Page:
5 Tips to Boost Your Chalkboard Hand Lettering
Written by  Daisie Team
Published on 6 min read


  1. Choose the Right Chalk
  2. Practice Basic Strokes
  3. Learn Letter Forms
  4. Work on Layouts
  5. Experiment with Styles and Decorations

If you're eager to get better at hand lettering on chalkboards, you've found the right place. In this blog, we'll explore five simple yet effective steps that can significantly improve your chalkboard hand lettering. From selecting the right chalk to experimenting with styles and decorations, we've got you covered. Let's kick things off with our first tip.

Choose the Right Chalk

Choosing the right chalk is your first step towards improving your chalkboard hand lettering. And no, not all chalk is created equal. So, let's make sense of which chalk suits your needs best.

The Everyday Chalk

If you're just starting out or practicing frequently, everyday or traditional school chalk is your go-to. Why? It's cost-effective and readily available. But remember, its quality can vary:

  • Hard chalk: It's firm and doesn't break easily. However, it might not give you the smoothest lines.
  • Soft chalk: This one's perfect for smooth and bold lines. But be careful, it snaps easily.

Chalk Markers and Pencils

Now, if you're getting serious about your chalkboard hand lettering, you might want to invest in chalk markers or pencils. They offer:

  1. Precision: With markers and pencils, you can achieve detailed lettering.
  2. Vibrancy: They typically have more pigment, making your lettering pop on the chalkboard.

Remember, chalk markers are not easily erasable like traditional chalk. So, make sure you're confident about your design before you get down to work.

Colorful Chalk

Who said chalkboards need to be black and white? Colorful chalk can add a fun twist to your lettering. It can help you highlight certain words or create visually appealing designs. But remember, colored chalk usually comes in softer versions, so handle with care.

So, there you have it—choosing the right chalk is your first step to getting better at hand lettering on chalkboards. In the next section, we'll move on to practicing basic strokes.

Practice Basic Strokes

Once you've picked the right chalk, it's time to get down to business—practicing your basic strokes. Just like learning to write, getting better at hand lettering on chalkboards begins with mastering the basics.


Downstrokes are the lines you draw when moving your hand downwards. These strokes are usually thicker and give your letters a bold look. Here's how you can practice:

  1. Start at the top and move your chalk smoothly downwards. Keep your pressure consistent.
  2. Try drawing several parallel downstrokes. They should all be of the same thickness and length.


Upstrokes, on the other hand, are lines drawn while moving your hand upwards. These strokes are generally thinner and give your letters a delicate touch. Here's how to practice:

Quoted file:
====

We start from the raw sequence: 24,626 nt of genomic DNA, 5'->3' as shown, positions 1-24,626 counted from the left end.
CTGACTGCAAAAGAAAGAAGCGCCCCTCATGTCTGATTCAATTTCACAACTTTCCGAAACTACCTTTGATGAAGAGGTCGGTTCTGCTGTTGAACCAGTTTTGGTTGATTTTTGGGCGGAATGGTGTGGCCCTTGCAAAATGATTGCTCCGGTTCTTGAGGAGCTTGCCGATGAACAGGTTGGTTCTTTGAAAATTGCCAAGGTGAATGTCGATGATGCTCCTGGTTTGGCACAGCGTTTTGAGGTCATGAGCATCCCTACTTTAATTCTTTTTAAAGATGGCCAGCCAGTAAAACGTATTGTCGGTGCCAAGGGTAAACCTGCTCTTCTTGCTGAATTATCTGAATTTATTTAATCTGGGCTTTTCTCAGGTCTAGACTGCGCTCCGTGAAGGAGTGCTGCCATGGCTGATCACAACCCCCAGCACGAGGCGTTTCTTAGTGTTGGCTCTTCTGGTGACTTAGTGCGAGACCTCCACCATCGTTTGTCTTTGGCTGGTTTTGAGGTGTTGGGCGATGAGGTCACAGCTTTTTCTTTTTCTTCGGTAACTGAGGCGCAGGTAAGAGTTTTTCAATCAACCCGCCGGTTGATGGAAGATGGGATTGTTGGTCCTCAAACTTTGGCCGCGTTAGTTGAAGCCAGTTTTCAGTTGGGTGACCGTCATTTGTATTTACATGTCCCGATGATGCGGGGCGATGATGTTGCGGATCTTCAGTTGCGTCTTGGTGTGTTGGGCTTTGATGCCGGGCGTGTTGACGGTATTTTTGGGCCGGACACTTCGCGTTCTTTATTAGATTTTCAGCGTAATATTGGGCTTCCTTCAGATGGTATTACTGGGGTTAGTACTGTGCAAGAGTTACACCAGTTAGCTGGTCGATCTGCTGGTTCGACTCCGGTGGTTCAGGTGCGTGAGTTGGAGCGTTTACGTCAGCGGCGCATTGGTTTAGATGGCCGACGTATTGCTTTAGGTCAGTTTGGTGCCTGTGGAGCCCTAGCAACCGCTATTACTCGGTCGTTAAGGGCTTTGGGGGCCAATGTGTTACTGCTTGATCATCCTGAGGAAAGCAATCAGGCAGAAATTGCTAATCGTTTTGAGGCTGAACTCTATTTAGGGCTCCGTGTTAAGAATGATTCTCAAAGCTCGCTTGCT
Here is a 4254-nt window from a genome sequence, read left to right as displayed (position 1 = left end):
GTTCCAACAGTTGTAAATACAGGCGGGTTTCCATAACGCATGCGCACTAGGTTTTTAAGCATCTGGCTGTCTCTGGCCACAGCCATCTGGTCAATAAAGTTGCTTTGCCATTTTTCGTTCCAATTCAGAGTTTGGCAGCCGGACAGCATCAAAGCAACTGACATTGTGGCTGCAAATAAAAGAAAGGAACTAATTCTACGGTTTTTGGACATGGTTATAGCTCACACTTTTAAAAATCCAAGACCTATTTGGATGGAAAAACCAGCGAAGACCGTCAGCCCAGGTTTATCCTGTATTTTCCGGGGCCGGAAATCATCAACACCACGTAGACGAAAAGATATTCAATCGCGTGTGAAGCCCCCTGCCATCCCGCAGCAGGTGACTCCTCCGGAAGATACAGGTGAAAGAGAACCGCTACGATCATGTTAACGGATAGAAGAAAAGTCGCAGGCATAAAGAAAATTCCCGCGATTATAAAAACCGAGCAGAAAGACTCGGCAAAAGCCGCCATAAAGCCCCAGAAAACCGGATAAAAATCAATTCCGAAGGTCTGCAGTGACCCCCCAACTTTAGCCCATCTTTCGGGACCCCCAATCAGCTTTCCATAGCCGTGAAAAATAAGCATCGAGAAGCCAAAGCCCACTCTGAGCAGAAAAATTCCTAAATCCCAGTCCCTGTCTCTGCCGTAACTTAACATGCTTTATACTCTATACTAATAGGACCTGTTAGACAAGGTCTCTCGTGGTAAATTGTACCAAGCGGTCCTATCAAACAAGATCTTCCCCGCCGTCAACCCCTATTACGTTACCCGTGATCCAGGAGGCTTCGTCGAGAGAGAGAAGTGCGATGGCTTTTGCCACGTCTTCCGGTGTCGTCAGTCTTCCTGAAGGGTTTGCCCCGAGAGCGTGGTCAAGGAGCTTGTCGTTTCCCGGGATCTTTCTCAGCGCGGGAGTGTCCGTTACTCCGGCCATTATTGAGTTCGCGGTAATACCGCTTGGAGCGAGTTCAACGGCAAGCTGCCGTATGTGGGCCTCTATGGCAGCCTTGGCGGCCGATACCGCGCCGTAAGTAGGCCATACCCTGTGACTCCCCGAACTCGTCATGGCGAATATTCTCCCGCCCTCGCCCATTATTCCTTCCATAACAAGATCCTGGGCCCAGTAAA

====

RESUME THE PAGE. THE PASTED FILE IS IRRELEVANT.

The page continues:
• Start at the bottom and move your chalk upwards. Keep your hand light and steady.
  • Again, draw several parallel upstrokes. The goal is consistency in thickness and length.

Curve Stroke

Curve strokes add a dynamic flair to your hand lettering. They can be a bit tricky, but with practice, you'll get the hang of it. Here's a quick guide:

  1. Start with a simple semi-circle. The key is to keep your hand movement fluid.
  2. Gradually move on to drawing full circles and then 'S' shapes. Remember, the smoother your curve stroke, the better your letters will look.

These are your basic strokes—the building blocks of all letters. The key is to practice them until they become second nature. After all, the more you practice, the closer you are to getting better at hand lettering on chalkboards. In the next section, we'll learn about different letter forms.

Learn Letter Forms

Now, let's take those basic strokes you've been practicing and start forming letters. This step is essential in your journey towards getting better at hand lettering on chalkboards. So, shall we?

Understanding Anatomy of a Letter

Each letter has its own structure, or "anatomy". It includes elements like the stem, crossbar, bowl, and more. Knowing these parts will help you draw each letter correctly and consistently. Let's break it down:

  • Stem: This is the main, usually vertical, part of a letter. For instance, the straight line in 'l' or 'b'.
  • Crossbar: It's a horizontal stroke in letters like 't' or 'H'.
  • Bowl: It's the rounded part of letters like 'd' or 'b'.

Mastering Lowercase Letters

It's best to start learning letter forms with lowercase letters. They are simpler and many of them share common shapes. Here's how to practice:

  1. Start with simple letters like 'i', 'l', 't'. You can clearly see the stem and crossbar in these.
  2. Gradually move on to letters with bowls like 'b', 'd', 'p'. Remember to keep your strokes consistent.
  3. Finally, practice complex letters like 'a', 'g', 'o'. These will test your control over the chalk.